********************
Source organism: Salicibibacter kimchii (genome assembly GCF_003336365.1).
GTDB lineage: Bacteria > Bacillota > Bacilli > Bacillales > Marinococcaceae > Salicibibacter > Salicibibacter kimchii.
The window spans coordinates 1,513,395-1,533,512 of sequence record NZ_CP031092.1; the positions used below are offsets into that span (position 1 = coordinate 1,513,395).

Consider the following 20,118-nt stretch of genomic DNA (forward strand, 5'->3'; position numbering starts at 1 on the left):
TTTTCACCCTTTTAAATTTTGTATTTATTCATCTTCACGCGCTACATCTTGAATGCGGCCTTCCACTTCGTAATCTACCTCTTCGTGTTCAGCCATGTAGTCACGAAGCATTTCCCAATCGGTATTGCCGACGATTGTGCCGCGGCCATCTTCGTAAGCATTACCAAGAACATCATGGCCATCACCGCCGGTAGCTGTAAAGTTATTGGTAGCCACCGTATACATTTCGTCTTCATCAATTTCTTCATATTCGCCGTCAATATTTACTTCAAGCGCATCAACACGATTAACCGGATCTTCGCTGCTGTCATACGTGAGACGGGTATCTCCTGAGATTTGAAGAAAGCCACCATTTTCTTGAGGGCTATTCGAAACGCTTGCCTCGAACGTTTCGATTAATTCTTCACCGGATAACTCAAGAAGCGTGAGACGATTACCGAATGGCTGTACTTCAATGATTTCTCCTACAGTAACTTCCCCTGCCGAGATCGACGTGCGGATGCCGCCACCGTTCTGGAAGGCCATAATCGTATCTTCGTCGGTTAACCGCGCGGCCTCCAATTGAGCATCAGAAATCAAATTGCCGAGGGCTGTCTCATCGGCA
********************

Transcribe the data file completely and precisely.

Source organism: Salicibibacter kimchii (genome assembly GCF_003336365.1).
GTDB lineage: Bacteria > Bacillota > Bacilli > Bacillales > Marinococcaceae > Salicibibacter > Salicibibacter kimchii.
The window spans coordinates 1,513,395-1,533,512 of sequence record NZ_CP031092.1; the positions used below are offsets into that span (position 1 = coordinate 1,513,395).

Consider the following 20,118-nt stretch of genomic DNA (forward strand, 5'->3'; position numbering starts at 1 on the left):
TTTTCACCCTTTTAAATTTTGTATTTATTCATCTTCACGCGCTACATCTTGAATGCGGCCTTCCACTTCGTAATCTACCTCTTCGTGTTCAGCCATGTAGTCACGAAGCATTTCCCAATCGGTATTGCCGACGATTGTGCCGCGGCCATCTTCGTAAGCATTACCAAGAACATCATGGCCATCACCGCCGGTAGCTGTAAAGTTATTGGTAGCCACCGTATACATTTCGTCTTCATCAATTTCTTCATATTCGCCGTCAATATTTACTTCAAGCGCATCAACACGATTAACCGGATCTTCGCTGCTGTCATACGTGAGACGGGTATCTCCTGAGATTTGAAGAAAGCCACCATTTTCTTGAGGGCTATTCGAAACGCTTGCCTCGAACGTTTCGATTAATTCTTCACCGGATAACTCAAGAAGCGTGAGACGATTACCGAATGGCTGTACTTCAATGATTTCTCCTACAGTAACTTCCCCTGCCGAGATCGACGTGCGGATGCCGCCACCGTTCTGGAAGGCCATAATCGTATCTTCGTCGGTTAACCGCGCGGCCTCCAATTGAGCATCAGAAATCAAATTGCCGAGGGCTGTCTCATCGGCA